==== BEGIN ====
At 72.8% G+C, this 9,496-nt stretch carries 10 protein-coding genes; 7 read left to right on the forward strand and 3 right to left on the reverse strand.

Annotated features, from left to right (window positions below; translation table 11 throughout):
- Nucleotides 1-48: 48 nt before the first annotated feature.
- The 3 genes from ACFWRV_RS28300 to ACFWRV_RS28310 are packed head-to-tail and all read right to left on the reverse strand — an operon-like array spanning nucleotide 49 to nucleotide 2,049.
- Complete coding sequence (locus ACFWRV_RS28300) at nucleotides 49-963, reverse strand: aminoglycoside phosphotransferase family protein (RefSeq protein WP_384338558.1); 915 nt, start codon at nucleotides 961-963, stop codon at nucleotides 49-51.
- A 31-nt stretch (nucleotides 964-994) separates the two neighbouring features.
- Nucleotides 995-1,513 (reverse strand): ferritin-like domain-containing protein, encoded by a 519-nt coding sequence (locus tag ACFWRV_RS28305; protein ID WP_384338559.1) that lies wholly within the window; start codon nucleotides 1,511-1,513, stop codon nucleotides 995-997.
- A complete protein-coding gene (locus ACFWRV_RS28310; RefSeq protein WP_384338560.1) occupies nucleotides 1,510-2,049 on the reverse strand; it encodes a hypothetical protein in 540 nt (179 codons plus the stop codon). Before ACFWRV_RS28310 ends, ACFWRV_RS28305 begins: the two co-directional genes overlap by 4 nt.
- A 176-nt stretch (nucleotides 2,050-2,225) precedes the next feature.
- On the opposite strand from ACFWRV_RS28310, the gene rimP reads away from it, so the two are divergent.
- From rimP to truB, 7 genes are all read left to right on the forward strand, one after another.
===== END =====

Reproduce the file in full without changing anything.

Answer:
At 72.8% G+C, this 9,496-nt stretch carries 10 protein-coding genes; 7 read left to right on the forward strand and 3 right to left on the reverse strand.

Annotated features, from left to right (window positions below; translation table 11 throughout):
- Nucleotides 1-48: 48 nt before the first annotated feature.
- The 3 genes from ACFWRV_RS28300 to ACFWRV_RS28310 are packed head-to-tail and all read right to left on the reverse strand — an operon-like array spanning nucleotide 49 to nucleotide 2,049.
- Complete coding sequence (locus ACFWRV_RS28300) at nucleotides 49-963, reverse strand: aminoglycoside phosphotransferase family protein (RefSeq protein WP_384338558.1); 915 nt, start codon at nucleotides 961-963, stop codon at nucleotides 49-51.
- A 31-nt stretch (nucleotides 964-994) separates the two neighbouring features.
- Nucleotides 995-1,513 (reverse strand): ferritin-like domain-containing protein, encoded by a 519-nt coding sequence (locus tag ACFWRV_RS28305; protein ID WP_384338559.1) that lies wholly within the window; start codon nucleotides 1,511-1,513, stop codon nucleotides 995-997.
- A complete protein-coding gene (locus ACFWRV_RS28310; RefSeq protein WP_384338560.1) occupies nucleotides 1,510-2,049 on the reverse strand; it encodes a hypothetical protein in 540 nt (179 codons plus the stop codon). Before ACFWRV_RS28310 ends, ACFWRV_RS28305 begins: the two co-directional genes overlap by 4 nt.
- A 176-nt stretch (nucleotides 2,050-2,225) precedes the next feature.
- On the opposite strand from ACFWRV_RS28310, the gene rimP reads away from it, so the two are divergent.
- From rimP to truB, 7 genes are all read left to right on the forward strand, one after another.